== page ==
There were about, by a generous accounting, perhaps 10-12 residents for every pro journalist in the City Council chambers for tonight's State of the City address by Mayor Bell. (Then again, when you've got all the major media turning out for an event, why show up?) Still, those present got a useful lens into what the Mayor has in mind for the coming year in local politics and governance.
Bell kicked off his seventh-annual address by noting a list of accomplishments in this past year: the success of public-private partnerships like the topping-off of the Durham Performing Arts Center, the completion of the downtown streetscape and the ensuing Durham Rising celebration; and the groundbreaking for the Durham Transportation Center. Bell also noted the agreement with NCDOT and West Village to move the city's Amtrak station to its new home.
The mayor also singled out the $150 million West Village Phase II renovations, coupled
with a $4 million streetscape investment. At the same time, Bell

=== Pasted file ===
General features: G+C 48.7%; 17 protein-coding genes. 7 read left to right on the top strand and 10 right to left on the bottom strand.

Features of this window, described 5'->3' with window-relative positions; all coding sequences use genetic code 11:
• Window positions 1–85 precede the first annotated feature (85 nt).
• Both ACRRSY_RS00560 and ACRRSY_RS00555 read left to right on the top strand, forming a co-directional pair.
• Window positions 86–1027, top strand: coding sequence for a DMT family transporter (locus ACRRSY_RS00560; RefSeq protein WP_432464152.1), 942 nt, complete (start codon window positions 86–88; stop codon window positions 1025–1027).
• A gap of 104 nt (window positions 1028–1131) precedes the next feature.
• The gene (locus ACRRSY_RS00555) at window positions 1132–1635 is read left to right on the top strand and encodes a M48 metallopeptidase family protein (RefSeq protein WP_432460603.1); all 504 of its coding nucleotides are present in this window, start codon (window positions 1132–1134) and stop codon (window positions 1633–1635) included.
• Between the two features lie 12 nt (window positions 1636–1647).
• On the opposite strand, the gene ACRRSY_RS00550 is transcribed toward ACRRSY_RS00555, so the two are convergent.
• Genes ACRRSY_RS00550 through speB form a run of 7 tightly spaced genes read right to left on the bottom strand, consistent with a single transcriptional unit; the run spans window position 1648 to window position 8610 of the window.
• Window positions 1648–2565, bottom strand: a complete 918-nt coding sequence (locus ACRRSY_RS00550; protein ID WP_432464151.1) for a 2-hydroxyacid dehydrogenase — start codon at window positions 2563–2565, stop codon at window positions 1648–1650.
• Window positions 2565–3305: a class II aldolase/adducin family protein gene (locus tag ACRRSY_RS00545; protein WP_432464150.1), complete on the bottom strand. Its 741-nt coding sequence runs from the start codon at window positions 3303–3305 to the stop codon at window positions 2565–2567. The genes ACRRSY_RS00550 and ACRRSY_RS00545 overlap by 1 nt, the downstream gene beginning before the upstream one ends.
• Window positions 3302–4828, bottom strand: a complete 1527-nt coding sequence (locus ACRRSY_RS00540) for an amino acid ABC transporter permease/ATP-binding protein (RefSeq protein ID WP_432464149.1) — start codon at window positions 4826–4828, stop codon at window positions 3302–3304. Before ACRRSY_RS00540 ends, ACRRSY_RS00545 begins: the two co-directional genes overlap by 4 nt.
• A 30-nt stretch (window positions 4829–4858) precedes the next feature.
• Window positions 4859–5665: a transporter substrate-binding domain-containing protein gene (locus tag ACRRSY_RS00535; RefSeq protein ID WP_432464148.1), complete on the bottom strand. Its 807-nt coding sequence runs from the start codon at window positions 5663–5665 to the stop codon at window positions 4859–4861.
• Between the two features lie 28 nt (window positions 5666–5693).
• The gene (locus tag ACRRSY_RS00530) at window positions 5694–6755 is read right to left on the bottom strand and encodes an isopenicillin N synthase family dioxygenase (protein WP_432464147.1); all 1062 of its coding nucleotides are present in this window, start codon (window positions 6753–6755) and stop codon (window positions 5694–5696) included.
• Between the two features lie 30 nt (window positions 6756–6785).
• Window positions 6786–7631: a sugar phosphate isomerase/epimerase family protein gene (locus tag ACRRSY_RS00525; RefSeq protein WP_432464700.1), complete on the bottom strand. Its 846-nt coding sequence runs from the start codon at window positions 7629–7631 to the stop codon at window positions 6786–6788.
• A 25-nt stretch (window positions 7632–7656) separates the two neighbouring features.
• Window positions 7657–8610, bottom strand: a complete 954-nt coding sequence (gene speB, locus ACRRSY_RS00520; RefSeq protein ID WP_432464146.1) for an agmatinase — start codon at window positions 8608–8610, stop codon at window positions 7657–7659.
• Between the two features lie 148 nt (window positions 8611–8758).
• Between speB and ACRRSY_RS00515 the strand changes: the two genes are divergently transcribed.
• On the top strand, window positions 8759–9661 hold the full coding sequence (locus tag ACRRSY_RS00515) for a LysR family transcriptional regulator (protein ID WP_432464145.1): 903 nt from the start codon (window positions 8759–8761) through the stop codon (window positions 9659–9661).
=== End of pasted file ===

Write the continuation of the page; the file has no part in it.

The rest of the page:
praised the approval of the funding for the DAP renovations and the
arrival of Minor League Baseball, along with the ongoing work at American Tobacco.
But, as Bell noted at the end of the address, as tempting as it would be to talk about only the signs of Durham's "upswing," "that's not Durham, and that's not me." Durham faces challenges, the mayor noted, but the city can overcome them. Bell focused on three topics of attention for the City this year: crime and public safety, the drought, and inner-city revitalization.
Crime and Public Safety: Though he addressed this topic last, this marked perhaps the most newsworthy part of Bell's address. The mayor made a clearer, more strident call for reductions in crime than one has recently heard from hizzoner, including notably a number of admonitions towards Durham's judicial system -- an element that, strictly speaking, falls outside the city's jurisdiction.